When Kathy and Mike Diemer opened Johnny B Good’s Diner in February, 1994, they wanted to create “that feeling that people care about you and want to see you happily enjoying your time with us.” In the 25+ years since opening, Johnny B Good’s has become more than an iconic landmark in downtown Steamboat or must-visit place for tourists coming through town. For locals, Johnny B Good’s is a home away from home, a place where, like the old Cheers sitcom, “everybody knows your name.” For decades, Johnny B Good’s has been a safe haven for youth to come and share their lives – successes and challenges – in a safe, supportive environment. They have given out literally thousands of “free shake” cards to anyone who asks for fundraisers all over the valley, and have opened their hearts and doors to anyone needing help. The conversations over the bar are, at times, more like therapy sessions. If the meaning of philanthropy is “love of humanity,” through the decades, good times and bad, and especially through the past year, Johnny B Good’s and the Diemer’s embody that sentiment. That is why they are being honored as the 2021 Business Philanthropist of the Year.
“Our motivation is to be a part of helping Steamboat retain those small-town roots that we love about this community.” Kathy Diemer shares. “We have a strong faith and we believe that we are here to help others and there is value in being there as a human for other humans when they are in need. That philosophy has guided what we have done. Getting through the shutdown, fear and unknown of COVID last year was tough, but we’ve been through many other challenges including the recession and 9/11, which were also defining moments for our business.” Through those defining moments, Johnny B Good’s has tirelessly supported community members in need.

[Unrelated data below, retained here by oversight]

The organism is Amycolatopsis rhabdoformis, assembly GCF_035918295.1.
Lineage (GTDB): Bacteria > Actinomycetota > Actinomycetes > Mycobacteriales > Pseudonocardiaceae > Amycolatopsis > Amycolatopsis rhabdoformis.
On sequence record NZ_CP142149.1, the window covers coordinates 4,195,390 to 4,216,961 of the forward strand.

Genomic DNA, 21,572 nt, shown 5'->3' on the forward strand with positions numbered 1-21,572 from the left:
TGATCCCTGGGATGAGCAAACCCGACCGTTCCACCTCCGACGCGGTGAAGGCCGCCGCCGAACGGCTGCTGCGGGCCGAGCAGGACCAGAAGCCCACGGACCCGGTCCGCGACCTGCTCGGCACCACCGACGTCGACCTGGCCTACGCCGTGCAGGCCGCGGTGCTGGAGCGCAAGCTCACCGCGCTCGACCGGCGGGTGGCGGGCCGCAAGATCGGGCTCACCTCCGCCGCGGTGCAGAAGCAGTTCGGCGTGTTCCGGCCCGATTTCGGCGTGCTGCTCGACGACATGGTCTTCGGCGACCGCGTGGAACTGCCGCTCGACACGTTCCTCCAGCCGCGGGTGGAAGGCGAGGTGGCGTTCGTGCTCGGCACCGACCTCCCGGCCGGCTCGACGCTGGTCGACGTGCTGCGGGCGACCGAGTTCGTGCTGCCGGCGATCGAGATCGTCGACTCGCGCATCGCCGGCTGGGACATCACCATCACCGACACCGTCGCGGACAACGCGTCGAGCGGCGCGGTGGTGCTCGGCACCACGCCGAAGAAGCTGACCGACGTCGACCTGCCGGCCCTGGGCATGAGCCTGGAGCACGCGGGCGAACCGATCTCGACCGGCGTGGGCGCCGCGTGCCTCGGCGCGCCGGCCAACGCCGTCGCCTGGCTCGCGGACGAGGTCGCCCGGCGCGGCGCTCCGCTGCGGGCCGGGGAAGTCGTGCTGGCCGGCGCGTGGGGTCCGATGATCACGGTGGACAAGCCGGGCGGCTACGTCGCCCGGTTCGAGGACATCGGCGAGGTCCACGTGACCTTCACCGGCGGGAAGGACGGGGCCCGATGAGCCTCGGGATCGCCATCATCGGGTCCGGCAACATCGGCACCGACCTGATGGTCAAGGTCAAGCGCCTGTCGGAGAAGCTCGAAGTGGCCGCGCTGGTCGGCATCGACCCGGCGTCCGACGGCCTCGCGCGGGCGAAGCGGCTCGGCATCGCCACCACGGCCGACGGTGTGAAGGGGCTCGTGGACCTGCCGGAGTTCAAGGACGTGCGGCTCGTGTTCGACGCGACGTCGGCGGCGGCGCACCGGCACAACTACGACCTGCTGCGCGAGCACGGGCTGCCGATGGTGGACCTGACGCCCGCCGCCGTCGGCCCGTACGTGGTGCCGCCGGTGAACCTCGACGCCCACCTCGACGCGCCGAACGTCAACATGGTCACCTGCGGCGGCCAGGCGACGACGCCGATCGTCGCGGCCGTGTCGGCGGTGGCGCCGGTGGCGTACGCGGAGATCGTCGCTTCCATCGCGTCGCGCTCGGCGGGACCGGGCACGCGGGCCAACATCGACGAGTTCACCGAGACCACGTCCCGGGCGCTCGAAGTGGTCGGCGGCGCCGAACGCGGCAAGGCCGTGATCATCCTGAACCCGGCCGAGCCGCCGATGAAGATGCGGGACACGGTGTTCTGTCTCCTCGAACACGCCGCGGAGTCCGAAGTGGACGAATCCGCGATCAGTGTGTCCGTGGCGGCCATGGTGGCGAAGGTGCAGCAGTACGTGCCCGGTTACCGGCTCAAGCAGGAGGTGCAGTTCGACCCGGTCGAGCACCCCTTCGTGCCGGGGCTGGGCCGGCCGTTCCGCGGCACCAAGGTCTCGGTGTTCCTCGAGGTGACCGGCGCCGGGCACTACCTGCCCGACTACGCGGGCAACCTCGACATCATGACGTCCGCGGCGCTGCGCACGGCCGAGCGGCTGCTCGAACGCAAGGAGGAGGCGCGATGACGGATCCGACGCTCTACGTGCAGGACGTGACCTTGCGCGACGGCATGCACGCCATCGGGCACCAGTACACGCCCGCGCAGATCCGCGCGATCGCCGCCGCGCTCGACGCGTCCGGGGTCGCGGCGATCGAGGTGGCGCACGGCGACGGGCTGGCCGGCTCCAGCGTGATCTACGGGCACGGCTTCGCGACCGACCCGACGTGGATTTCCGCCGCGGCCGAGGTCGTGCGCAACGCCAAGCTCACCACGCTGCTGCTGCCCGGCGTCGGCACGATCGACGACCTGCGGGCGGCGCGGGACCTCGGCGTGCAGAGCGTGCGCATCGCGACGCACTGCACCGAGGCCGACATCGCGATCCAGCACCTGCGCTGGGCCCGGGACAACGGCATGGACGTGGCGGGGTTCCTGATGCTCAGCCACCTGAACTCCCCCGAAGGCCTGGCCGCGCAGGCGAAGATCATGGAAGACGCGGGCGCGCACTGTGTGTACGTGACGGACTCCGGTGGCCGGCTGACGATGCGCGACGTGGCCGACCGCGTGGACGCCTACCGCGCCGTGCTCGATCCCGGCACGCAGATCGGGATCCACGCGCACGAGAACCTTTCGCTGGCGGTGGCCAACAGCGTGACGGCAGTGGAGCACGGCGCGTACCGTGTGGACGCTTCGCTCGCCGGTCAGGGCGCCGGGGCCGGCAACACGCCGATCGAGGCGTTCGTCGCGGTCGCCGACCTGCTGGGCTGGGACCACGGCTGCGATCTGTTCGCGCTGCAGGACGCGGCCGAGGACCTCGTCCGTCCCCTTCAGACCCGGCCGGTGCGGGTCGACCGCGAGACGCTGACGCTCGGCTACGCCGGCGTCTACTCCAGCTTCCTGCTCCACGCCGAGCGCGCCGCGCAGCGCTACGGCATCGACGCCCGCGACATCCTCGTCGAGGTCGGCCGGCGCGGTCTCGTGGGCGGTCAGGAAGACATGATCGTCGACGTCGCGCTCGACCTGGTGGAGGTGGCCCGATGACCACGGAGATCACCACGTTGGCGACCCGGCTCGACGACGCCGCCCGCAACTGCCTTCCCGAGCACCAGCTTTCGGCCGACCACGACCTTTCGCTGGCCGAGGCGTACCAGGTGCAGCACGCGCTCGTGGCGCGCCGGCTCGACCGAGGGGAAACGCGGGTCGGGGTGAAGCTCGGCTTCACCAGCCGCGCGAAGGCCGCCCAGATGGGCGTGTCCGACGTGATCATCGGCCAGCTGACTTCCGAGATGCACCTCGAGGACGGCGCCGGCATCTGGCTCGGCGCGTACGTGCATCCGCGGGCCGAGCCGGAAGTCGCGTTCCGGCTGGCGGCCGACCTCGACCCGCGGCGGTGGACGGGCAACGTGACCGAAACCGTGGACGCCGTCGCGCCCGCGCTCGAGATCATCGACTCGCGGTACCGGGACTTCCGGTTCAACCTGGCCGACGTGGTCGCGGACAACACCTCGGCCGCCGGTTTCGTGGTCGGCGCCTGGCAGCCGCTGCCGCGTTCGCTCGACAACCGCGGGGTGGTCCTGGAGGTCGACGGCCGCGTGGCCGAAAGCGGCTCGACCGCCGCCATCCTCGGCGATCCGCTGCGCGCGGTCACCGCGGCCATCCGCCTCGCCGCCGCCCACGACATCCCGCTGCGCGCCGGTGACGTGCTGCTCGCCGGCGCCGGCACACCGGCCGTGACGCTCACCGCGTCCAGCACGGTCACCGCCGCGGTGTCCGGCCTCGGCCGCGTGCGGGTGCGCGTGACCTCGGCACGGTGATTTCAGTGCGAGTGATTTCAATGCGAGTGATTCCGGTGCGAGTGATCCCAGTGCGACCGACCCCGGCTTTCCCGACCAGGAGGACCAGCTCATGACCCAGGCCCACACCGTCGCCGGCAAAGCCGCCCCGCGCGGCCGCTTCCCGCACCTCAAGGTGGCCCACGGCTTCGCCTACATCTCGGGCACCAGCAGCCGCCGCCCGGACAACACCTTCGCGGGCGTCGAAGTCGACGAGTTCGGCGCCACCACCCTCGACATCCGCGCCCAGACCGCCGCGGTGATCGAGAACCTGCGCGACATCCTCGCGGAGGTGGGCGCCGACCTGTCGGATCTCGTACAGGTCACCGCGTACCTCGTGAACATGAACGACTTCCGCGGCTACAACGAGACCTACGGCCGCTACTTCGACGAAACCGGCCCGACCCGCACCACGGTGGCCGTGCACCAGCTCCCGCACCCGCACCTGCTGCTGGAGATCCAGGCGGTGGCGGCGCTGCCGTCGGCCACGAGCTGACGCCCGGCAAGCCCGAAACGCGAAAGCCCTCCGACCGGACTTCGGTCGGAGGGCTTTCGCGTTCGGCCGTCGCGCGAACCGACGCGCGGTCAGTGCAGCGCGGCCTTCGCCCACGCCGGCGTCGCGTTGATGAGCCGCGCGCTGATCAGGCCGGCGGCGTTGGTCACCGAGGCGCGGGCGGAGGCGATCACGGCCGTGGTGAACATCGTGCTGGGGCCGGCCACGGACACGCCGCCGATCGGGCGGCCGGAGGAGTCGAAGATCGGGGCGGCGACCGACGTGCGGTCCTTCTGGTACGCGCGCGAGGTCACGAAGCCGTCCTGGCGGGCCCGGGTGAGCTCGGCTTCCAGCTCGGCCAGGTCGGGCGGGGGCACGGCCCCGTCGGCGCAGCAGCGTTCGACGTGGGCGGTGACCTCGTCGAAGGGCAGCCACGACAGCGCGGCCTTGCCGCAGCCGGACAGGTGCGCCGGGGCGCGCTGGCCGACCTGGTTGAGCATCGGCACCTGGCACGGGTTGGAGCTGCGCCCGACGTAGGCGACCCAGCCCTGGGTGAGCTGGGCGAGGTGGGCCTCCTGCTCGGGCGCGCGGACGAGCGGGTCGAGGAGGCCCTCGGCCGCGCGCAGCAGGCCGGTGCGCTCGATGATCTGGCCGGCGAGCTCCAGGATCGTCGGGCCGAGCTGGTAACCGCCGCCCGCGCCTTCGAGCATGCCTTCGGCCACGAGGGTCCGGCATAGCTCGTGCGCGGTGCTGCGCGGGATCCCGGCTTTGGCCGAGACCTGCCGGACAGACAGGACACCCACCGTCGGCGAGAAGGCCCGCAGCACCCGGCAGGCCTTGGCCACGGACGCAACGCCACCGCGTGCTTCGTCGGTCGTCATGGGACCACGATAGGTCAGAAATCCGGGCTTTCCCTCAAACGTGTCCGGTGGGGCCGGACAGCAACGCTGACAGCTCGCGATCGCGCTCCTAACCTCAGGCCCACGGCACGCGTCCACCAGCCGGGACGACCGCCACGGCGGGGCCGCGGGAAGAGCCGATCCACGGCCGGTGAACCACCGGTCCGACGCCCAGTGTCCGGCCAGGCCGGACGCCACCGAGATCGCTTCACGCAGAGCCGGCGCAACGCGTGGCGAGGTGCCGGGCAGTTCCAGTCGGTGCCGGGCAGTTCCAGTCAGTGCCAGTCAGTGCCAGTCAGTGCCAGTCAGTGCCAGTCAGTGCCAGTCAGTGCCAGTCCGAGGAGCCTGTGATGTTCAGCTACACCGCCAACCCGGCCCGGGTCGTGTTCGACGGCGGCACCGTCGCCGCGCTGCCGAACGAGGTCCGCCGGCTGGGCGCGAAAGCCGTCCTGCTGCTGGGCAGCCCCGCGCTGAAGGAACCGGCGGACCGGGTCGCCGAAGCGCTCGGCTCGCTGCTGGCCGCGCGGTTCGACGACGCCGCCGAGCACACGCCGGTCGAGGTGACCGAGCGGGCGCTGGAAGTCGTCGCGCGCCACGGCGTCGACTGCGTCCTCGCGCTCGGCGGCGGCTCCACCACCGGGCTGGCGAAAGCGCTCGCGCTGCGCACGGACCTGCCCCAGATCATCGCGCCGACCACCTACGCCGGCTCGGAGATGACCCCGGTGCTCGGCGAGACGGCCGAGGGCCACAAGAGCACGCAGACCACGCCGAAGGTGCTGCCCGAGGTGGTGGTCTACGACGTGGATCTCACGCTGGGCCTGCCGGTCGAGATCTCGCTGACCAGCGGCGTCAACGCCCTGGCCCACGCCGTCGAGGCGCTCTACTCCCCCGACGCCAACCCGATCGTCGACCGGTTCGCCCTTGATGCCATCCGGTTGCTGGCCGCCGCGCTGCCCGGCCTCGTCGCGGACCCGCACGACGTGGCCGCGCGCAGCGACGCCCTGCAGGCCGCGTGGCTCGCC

“It’s not about us,” says Mike Diemer. “It’s about making sure our staff are happy, creating family, providing for our community. We look out for each other and because we care about everybody that works here and in keeping that atmosphere. It’s very easy to care about the community because our business is our community.”
The crisis of September 11 was certainly a time of despair in our country and our community, and last year during COVID, there was a similar feeling. People came into the restaurant in desperation and needed a safe place. The Diemer’s felt that it was, once again, their time to step up and be there for anyone who needed it. Not only did they keep as much of their staff working throughout the pandemic as possible, they immediately shifted their model, offering service through what was previously the ice cream window.
As Mike shares, “This community jumped in at the beginning of the shut down and people were doing generally ok. But after the summer and when things got shut down again, we started hearing more stories of desperation. You could almost feel a change in the air. Stimulus was running out, unemployment was running out, and people didn’t have any safety nets.” Without hesitation, they began offering free lunch to anyone who needed it. They continued this throughout the shut-down and until they saw people getting back on their feet. When they saw someone in need, they never turned their back.